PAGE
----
Followup on Welder from Iggy

Well... I had a setback in trying to fire up the Syncrowave 300 I bought from Ig.
My shop is in a 1968 hay barn (no hay now), and some of the wiring is
mine; some is original. My welding station works out of one of the original distribution boxes around the structure.
I went to hook it up to test. I knew it could draw about 130 amps, so I checked stuff. The main in the distro was 200A, but when I looked at the wiring feeding that main, it was #8 (damn!). Well... it had worked for years at 40 and 50 amps for my little Mig and buzz-box, so I thought I'd hook up anyway, and try a low amperage setting.
Guys, except for my MIG, I've never done any DC welding, never owned a TIG, and never had any high-frequency in any machines. This thing is like a paradigm shift for me.
It welds so smoothly at 125A in stick mode that I can almost weld blindfolded, just by listening to the arc. In TIG mode, it's so near impossible not to strike a proper arc on the first try that you'd have to work at it to fail.
This thing was built in the late '80s or early '90s, but it's more welder I think I'll ever need. All copper, too!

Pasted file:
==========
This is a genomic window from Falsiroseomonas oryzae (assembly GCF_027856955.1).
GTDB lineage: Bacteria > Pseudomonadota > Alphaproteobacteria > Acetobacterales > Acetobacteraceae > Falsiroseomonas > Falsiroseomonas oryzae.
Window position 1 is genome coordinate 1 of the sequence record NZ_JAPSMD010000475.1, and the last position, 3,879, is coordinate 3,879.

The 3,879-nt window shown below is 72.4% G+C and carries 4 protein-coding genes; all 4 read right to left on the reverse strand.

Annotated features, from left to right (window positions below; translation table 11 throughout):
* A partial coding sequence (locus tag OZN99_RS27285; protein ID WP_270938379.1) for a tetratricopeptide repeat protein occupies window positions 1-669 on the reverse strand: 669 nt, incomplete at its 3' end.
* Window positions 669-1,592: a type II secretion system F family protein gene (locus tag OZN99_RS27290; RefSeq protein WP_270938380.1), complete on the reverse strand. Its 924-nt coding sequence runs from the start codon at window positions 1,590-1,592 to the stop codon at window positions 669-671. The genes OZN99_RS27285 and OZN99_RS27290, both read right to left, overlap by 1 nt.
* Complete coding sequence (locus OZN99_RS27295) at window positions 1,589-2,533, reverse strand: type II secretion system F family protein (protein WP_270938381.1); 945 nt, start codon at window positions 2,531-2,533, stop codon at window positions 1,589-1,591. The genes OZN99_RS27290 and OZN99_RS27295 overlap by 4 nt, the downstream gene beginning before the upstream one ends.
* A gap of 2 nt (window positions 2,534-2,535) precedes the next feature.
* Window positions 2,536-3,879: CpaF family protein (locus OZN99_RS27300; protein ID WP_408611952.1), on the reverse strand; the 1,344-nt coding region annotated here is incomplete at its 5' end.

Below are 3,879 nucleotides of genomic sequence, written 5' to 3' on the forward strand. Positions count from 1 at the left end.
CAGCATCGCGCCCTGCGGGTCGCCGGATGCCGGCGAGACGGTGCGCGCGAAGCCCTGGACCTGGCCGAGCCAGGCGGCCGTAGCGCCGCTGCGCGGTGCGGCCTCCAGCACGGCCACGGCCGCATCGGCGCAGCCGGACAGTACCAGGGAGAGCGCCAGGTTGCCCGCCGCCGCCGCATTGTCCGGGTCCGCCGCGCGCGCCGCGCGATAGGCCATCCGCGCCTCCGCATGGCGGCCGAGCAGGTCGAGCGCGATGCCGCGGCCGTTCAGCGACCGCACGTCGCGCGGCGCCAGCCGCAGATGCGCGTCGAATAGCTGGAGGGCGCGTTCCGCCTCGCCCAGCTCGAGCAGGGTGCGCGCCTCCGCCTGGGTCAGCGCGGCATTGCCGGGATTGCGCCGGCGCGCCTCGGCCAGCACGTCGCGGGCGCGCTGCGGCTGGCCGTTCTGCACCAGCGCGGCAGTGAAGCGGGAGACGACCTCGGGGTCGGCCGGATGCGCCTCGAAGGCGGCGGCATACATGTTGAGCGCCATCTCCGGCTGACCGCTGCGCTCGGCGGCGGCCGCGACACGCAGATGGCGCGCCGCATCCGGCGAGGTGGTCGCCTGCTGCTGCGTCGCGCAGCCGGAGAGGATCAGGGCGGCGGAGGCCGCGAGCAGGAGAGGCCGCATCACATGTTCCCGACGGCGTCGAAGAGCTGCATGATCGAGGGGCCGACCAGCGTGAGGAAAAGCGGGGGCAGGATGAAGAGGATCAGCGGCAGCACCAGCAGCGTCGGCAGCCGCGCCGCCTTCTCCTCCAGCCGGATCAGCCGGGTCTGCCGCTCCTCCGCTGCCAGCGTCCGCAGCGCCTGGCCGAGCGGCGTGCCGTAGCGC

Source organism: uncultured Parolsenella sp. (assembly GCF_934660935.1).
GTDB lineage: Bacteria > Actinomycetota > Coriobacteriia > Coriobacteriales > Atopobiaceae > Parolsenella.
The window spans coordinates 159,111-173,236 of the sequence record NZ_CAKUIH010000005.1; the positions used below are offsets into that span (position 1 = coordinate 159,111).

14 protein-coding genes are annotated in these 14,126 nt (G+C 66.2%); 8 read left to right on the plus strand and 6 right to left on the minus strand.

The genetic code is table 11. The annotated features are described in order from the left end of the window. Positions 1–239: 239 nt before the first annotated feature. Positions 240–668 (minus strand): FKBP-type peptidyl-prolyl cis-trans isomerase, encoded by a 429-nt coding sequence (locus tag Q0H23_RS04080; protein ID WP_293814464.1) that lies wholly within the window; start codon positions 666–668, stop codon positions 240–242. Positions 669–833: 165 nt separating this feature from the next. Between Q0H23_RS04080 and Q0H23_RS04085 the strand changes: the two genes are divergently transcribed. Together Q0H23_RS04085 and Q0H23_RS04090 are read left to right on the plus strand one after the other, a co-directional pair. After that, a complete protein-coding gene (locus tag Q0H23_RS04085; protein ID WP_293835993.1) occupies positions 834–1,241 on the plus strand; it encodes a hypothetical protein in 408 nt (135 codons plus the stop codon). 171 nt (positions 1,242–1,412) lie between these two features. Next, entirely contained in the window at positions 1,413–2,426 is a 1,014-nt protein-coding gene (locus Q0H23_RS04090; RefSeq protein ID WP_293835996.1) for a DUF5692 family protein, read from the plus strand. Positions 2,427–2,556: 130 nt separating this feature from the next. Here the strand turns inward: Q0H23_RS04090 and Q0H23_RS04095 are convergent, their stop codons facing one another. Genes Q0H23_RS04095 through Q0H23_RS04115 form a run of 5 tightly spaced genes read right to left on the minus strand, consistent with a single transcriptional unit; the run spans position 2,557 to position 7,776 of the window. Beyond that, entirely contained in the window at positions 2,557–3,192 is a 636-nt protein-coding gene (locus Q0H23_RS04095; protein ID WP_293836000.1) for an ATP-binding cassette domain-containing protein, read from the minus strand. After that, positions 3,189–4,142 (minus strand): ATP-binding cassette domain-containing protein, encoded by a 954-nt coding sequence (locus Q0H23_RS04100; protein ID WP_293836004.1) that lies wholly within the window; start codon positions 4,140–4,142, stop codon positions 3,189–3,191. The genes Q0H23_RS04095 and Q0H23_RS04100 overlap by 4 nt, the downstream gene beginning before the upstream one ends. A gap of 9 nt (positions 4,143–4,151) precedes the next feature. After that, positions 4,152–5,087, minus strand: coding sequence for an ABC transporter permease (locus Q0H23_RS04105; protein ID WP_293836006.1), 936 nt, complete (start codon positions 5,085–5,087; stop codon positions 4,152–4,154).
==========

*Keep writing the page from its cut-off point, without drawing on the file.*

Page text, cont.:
Ig doesn't know it, but he's looking for some other shop tools for me. <G>
LLoyd
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"Lloyd E. Sponenburgh" wrote:

The Syncrowaves are great machines. The machine is so good it enables an occasional hobby welder to make good welds. I'll never part with my Syncrowave 250.
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somecomments.
thanks for being a great customer
150a is all you need for steel, al may require more.
this is truly a gentleman's welder.
i love buying and selling welders and welding rod.
On 2012-08-17, Lloyd E. Sponenburgh <lloydspinsidemindspring.com> wrote:

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On Fri, 17 Aug 2012 11:40:51 -0500, "Lloyd E. Sponenburgh" <lloydspinsidemindspring.com> wrote:>Well... I had a setback in trying to fire up the Syncrowave 300 I bought

It's not only the size of the wire, it's the length. What size is the Main Panel, and how far does the #8 have to go from the Main to the Barn? Aerial or Underground?